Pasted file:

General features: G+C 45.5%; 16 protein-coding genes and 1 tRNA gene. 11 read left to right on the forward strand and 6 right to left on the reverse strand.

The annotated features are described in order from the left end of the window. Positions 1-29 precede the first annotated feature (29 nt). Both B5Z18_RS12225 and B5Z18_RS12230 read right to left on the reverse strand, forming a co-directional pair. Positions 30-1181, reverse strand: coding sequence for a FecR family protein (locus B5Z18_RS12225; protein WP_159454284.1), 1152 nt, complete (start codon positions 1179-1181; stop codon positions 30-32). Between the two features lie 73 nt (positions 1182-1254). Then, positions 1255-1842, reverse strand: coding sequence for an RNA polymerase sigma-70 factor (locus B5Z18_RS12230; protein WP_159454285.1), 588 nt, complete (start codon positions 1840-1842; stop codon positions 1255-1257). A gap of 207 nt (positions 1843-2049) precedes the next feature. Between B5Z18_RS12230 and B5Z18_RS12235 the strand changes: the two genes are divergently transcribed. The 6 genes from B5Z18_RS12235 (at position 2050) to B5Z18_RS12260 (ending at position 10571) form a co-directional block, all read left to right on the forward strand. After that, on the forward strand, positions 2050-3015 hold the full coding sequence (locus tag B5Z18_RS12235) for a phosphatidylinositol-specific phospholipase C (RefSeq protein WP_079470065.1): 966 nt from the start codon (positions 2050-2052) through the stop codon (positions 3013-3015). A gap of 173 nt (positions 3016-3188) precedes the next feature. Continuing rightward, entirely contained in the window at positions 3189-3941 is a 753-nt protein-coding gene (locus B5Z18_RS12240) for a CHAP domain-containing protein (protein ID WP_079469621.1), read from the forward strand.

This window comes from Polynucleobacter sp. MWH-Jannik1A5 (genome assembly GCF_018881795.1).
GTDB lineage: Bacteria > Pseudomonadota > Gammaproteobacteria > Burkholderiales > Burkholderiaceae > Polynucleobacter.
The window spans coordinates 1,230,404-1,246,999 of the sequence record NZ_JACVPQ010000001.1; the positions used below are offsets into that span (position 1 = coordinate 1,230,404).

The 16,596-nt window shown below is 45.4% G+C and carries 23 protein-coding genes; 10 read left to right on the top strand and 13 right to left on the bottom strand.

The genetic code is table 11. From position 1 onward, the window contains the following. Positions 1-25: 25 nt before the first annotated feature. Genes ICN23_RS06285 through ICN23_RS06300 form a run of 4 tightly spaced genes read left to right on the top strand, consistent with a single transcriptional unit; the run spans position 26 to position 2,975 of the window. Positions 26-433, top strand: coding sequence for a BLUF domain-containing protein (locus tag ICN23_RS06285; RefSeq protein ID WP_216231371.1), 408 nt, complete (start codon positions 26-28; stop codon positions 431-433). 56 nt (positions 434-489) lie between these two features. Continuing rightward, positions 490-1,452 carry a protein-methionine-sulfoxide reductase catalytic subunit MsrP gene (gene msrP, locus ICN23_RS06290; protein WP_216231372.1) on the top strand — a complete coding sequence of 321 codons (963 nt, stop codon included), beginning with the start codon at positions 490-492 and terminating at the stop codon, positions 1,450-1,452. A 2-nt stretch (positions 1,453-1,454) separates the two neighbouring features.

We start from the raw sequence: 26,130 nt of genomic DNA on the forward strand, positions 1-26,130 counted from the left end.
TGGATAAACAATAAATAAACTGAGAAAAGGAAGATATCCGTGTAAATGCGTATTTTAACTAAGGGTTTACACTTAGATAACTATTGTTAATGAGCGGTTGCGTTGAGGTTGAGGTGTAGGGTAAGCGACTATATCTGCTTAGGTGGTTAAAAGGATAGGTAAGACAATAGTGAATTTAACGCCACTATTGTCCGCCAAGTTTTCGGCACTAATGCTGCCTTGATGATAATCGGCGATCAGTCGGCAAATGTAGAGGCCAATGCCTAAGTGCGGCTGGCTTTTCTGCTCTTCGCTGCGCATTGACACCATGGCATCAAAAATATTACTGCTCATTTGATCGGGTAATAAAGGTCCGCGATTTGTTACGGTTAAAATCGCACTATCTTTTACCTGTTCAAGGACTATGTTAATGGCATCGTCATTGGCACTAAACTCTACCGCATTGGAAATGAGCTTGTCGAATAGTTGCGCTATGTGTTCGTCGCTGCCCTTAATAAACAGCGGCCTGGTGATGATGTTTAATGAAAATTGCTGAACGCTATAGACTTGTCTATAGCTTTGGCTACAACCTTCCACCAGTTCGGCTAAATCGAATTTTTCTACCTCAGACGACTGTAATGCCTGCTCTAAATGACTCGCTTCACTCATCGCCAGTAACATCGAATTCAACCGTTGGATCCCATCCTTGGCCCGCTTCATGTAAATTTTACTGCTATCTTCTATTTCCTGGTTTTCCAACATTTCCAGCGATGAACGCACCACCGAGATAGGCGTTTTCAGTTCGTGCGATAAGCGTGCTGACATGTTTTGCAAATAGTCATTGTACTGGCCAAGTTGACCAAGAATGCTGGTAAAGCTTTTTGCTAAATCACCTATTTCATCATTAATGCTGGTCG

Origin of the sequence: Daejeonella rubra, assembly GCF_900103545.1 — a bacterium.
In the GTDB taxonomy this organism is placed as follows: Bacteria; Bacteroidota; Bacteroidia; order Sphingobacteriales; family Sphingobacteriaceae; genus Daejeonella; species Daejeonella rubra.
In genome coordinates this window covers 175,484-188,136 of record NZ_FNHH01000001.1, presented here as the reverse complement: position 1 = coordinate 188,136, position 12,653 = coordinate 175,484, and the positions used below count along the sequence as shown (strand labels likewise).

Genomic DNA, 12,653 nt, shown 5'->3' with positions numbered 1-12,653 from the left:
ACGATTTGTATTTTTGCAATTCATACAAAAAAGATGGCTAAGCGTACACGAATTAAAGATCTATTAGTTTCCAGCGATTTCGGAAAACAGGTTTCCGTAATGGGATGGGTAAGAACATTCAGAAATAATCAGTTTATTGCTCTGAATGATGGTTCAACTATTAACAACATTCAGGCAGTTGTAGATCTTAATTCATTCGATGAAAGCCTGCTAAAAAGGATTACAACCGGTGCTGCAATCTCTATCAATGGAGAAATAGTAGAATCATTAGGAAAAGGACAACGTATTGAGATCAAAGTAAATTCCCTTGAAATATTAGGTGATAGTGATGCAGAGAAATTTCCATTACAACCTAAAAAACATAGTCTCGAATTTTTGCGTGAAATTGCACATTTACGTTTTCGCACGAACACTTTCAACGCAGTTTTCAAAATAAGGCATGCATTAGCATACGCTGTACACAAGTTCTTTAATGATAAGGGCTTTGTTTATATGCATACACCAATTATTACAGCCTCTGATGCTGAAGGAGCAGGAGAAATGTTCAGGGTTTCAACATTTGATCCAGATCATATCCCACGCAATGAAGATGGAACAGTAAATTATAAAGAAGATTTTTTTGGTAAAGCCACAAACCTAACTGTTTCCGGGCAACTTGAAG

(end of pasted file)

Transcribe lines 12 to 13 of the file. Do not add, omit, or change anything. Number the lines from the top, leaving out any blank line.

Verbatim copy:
In genome coordinates this window covers 175,484-188,136 of record NZ_FNHH01000001.1, presented here as the reverse complement: position 1 = coordinate 188,136, position 12,653 = coordinate 175,484, and the positions used below count along the sequence as shown (strand labels likewise).

Genomic DNA, 12,653 nt, shown 5'->3' with positions numbered 1-12,653 from the left: